Hiring 101: Tips to Avoid Legal Landmines
October 25, 2011
Choosing, hiring and retaining good employees is always of the utmost importance. Often, supervisors and managers have only one opportunity to evaluate and determine if a candidate is the right person for a particular job-the employment interview. Thus, managers and supervisors must have sufficient interviewing skills to obtain the information necessary to make a thoughtful and accurate evaluation of a candidate.
Learning basic interviewing techniques and ideas helps managers and supervisors gain the skills necessary to put the right people on the job and avoid various legal pitfalls involved with interviewing.
Federal and State law prohibit discrimination in hiring the same as they do during the employment relationship. Sometimes an employer’s recruitment efforts have the unintended effect of illegal discrimination. For example, it is not uncommon for an employer to obtain job applicants through word-of-mouth, nepotism or unsolicited walk-in applications.
It is important to remember that even potential applicants who did not formally apply may be able to state a claim under Title VII if the recruiting methods used never brought the opening to their attention, or the employer’s application methods “chilled” certain groups from applying.
Word-of-Mouth: While word-of-mouth recruiting is not illegal per se, there is an inference that when notifying people of job opportunities, employees will typically notify people of the same race and gender as the employees. To establish discrimination, however, it must be shown that the practice is part of a pattern of intentional discrimination.
Nepotism: Like word-of-mouth, nepotism is illegal only if it can be shown that its practice has an adverse impact against a protected classification of applicants.
Walk-in Applications: As long as there is no disparity between the employer’s applicant pool and the relevant labor market, this recruiting method is generally lawful.
Help-wanted Advertisements: It is unlawful to indicate in job advertisements a preference for race, color, religion, sex, national origin, or age, unless one of these factors is a bona fide occupational qualification.
Legal Aspects of Interviewing
Now more than ever, a simple employment interview can be a potential minefield for supervisors and managers. Interview questions, in and of themselves, can form the basis of a lawsuit, no matter how innocent they seem. The law is constantly changing and anyone participating in an interview of a new employee must be certain to avoid questions which could be considered discriminatory. It is impossible to list every question which can be asked, but as a rule of thumb, if the question does not directly relate to whether or not the individual can do the job, DON’T ASK IT!!!
Avoiding the Grasp of the EEOC
Recently, the EEOC adopted the recommendations of an internal task force which recognized a “deficiency” in its investigation and litigation of “systematic” cases of discrimination: CLASS ACTIONS. The EEOC has publicly announced a new direction in its pursuit of discrimination claims, shifting its focus from individual charges to claims involving a “pattern or practice, policy and/or class cases where the alleged discrimination has a broad impact on an industry, profession, company, or geographic location.”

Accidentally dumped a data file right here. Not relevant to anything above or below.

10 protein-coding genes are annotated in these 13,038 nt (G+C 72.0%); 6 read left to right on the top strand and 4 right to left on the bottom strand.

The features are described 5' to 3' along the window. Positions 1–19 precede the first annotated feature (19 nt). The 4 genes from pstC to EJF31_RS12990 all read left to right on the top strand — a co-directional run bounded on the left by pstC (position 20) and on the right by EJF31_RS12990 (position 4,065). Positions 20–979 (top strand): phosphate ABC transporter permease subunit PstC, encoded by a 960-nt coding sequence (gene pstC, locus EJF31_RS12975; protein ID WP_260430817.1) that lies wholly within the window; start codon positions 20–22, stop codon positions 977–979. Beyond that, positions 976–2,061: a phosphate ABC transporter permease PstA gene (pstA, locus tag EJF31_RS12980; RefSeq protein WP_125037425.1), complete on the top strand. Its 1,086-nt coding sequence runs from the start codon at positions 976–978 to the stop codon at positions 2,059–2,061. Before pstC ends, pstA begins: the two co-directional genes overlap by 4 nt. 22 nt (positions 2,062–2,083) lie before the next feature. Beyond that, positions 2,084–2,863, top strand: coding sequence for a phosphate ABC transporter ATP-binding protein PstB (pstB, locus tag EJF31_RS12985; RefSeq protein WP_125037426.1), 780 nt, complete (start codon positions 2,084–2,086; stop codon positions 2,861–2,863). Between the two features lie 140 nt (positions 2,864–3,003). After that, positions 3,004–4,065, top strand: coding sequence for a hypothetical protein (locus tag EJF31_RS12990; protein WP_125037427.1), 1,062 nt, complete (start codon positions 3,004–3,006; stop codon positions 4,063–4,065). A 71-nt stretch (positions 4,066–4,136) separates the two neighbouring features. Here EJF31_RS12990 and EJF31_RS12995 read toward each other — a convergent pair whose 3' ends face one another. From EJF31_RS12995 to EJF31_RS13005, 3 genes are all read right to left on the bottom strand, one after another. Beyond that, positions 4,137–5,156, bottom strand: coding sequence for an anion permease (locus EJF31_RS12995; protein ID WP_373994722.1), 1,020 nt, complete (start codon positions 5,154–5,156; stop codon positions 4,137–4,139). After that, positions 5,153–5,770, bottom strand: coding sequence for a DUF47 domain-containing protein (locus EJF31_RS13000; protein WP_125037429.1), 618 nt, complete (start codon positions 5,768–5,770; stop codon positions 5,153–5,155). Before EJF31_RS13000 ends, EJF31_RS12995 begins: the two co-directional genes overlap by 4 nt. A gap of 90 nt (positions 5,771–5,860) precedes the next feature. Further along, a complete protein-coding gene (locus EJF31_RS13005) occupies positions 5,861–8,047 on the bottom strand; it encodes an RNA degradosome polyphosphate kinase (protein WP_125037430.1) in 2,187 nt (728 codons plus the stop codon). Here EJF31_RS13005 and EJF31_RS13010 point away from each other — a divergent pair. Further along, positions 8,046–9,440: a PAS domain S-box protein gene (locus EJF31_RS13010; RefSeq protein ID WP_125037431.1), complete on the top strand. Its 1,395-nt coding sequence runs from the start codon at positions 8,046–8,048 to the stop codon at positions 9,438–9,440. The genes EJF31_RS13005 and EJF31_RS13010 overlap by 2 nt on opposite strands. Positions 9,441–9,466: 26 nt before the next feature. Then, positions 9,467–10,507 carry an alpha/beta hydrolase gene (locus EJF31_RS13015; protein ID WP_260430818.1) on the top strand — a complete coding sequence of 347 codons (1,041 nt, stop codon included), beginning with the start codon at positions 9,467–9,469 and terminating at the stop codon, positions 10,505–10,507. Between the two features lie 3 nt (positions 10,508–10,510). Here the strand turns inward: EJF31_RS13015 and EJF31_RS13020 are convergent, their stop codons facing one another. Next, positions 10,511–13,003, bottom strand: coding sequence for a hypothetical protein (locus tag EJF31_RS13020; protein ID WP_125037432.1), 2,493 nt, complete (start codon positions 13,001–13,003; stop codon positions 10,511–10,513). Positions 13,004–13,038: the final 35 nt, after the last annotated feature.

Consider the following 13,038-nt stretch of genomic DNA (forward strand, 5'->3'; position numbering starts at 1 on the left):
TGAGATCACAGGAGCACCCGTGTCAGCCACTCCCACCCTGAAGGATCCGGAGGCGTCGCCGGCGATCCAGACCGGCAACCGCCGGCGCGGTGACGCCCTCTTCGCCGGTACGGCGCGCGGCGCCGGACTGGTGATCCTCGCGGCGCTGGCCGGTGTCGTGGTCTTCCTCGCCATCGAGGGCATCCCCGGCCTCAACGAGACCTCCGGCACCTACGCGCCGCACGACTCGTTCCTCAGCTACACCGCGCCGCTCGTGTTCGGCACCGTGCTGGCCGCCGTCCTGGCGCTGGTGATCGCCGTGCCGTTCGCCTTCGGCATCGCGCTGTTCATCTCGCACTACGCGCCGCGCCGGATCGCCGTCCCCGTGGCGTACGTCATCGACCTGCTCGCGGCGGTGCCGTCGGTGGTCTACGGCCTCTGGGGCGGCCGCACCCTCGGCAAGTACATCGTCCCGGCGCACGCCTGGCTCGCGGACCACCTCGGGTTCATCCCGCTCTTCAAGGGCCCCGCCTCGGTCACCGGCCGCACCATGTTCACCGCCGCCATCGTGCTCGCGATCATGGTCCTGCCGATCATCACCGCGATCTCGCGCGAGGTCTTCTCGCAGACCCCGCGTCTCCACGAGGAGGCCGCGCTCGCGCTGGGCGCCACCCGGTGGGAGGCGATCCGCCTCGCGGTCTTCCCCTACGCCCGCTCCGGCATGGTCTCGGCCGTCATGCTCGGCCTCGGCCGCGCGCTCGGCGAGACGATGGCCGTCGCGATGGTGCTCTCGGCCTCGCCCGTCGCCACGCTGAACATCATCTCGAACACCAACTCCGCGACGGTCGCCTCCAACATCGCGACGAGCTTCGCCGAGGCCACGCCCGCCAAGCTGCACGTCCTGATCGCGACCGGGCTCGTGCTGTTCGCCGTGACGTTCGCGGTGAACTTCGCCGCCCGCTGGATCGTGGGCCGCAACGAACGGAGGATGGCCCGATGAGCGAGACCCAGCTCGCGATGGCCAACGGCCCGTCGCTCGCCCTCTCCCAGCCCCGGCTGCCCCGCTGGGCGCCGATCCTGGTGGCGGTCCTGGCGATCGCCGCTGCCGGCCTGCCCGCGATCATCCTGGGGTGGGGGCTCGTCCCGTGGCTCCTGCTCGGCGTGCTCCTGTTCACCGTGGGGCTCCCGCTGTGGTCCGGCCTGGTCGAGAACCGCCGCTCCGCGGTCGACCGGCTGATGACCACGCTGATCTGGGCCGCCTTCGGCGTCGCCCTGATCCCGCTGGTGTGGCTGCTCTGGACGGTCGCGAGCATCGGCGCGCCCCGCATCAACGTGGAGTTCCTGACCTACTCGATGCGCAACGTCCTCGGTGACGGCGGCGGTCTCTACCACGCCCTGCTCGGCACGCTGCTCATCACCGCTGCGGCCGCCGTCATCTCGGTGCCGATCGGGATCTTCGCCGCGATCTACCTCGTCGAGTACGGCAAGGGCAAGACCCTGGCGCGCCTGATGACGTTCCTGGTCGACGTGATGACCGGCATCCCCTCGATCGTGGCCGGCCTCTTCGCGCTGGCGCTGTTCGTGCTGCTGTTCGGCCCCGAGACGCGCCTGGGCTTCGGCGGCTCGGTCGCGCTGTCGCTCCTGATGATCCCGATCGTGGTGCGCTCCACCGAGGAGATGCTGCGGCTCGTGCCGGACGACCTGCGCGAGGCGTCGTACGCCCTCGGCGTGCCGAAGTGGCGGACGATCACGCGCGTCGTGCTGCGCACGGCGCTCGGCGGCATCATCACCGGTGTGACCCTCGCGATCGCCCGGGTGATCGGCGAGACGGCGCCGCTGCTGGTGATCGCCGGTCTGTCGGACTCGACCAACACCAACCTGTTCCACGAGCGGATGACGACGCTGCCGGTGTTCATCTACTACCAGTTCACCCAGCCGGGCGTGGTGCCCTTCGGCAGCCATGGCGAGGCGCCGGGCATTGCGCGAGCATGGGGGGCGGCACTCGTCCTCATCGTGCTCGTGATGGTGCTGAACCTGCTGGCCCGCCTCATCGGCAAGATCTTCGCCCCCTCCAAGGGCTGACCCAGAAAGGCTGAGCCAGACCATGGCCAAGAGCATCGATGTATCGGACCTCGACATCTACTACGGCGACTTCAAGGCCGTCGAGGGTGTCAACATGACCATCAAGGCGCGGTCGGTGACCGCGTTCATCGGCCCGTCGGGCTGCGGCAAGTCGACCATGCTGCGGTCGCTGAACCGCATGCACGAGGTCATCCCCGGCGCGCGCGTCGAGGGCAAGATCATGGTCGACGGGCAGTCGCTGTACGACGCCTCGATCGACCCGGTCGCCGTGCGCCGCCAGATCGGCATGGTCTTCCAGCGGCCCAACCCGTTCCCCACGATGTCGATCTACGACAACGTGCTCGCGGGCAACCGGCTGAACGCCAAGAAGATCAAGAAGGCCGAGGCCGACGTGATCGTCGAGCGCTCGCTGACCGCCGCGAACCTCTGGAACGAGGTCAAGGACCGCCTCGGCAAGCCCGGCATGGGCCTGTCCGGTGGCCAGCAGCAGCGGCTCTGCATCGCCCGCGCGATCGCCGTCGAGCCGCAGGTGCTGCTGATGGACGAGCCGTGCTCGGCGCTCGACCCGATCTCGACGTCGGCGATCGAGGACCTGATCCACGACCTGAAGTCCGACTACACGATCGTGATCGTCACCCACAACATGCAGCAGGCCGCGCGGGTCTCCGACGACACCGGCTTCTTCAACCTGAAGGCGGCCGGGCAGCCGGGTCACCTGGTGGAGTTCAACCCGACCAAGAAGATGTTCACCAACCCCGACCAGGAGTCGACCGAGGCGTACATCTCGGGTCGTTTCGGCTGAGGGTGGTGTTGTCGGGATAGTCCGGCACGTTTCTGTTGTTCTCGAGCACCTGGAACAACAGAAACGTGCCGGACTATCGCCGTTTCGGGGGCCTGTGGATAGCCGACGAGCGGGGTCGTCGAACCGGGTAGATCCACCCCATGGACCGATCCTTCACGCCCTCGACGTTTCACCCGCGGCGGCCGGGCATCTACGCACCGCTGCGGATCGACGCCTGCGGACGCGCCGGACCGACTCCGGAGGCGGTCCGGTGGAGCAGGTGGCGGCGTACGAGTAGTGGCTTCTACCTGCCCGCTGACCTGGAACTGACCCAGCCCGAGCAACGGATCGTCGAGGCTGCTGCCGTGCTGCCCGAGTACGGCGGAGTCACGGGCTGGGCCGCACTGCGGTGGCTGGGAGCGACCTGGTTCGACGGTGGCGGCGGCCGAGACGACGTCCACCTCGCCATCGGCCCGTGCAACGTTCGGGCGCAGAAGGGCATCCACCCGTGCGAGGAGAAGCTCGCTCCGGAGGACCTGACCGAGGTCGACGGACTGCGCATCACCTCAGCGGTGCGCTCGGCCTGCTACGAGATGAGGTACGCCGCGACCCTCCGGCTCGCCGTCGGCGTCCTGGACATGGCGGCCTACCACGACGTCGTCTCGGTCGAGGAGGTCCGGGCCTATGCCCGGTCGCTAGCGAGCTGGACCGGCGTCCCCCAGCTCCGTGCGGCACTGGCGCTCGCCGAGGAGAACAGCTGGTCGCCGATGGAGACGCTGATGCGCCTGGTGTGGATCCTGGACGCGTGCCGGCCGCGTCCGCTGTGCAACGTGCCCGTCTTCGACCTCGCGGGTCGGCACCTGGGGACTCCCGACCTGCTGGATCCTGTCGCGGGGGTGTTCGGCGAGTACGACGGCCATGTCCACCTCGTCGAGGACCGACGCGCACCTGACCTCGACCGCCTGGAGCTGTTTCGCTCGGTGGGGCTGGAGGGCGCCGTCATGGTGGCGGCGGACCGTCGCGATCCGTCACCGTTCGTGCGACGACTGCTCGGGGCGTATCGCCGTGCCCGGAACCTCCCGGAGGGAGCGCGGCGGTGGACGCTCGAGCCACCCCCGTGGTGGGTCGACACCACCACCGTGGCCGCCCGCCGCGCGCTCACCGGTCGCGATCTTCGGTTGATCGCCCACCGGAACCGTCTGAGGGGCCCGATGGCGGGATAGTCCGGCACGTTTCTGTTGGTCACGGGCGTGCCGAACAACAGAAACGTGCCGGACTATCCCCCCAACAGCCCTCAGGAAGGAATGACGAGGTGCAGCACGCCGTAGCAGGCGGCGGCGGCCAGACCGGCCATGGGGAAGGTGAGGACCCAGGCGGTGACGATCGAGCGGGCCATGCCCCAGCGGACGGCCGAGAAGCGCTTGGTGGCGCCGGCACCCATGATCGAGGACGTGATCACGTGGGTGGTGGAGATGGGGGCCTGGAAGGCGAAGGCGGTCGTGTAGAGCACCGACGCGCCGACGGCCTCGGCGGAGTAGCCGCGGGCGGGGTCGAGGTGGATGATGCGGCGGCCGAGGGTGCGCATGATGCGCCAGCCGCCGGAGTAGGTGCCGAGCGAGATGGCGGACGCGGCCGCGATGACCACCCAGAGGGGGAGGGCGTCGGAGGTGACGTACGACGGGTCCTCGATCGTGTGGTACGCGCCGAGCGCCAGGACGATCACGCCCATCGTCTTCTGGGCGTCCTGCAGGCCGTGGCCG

Some of the recommendations made by the task force include:
- Creation of incentives to encourage EEOC employees to identify, investigate, and litigate “systematic” cases;
- Expanded investigations of individual charges which may lead to the discovery of “systematic” discrimination;
- Shifting of resources from individual and small class cases to larger cases of alleged “systematic” discrimination; and
- Creation of outreach programs to community organizations, workers, the plaintiff’s bar, and state and local agencies to identify potential areas of “systematic” discrimination.
Last year, the EEOC reported that 99,922 claims alleging employment discrimination were filed against private sector employers. While the number of claims filed with the EEOC will likely not wane, there has already been a change in the way they are approached. These changes will have a substantial effect on hiring practices in the United States. As the EEOC intensifies its pursuit of “systematic” cases of discrimination, investigations are likely to intensify, and the plaintiff’s bar is expected to respond accordingly. To avoid the possibility of facing a class action lawsuit challenging your company’s hiring practices, the following tips should be considered:
- Track your applicant flow data: This will help reduce our liability in potential hiring claims. If Insurance Agencies can show who applied for the job, we can better defend against lawsuits. Insurance Agencies should gather demographic data by attaching the Voluntary Applicant Data Request (VADR) form. This form is both EEOC and OFCCP compliant. A copy of this form may be found at https://www.ltd.org/pdf/Vol%20App%20Data%20Record.pdf. You should keep applicant flow data for a minimum of four years.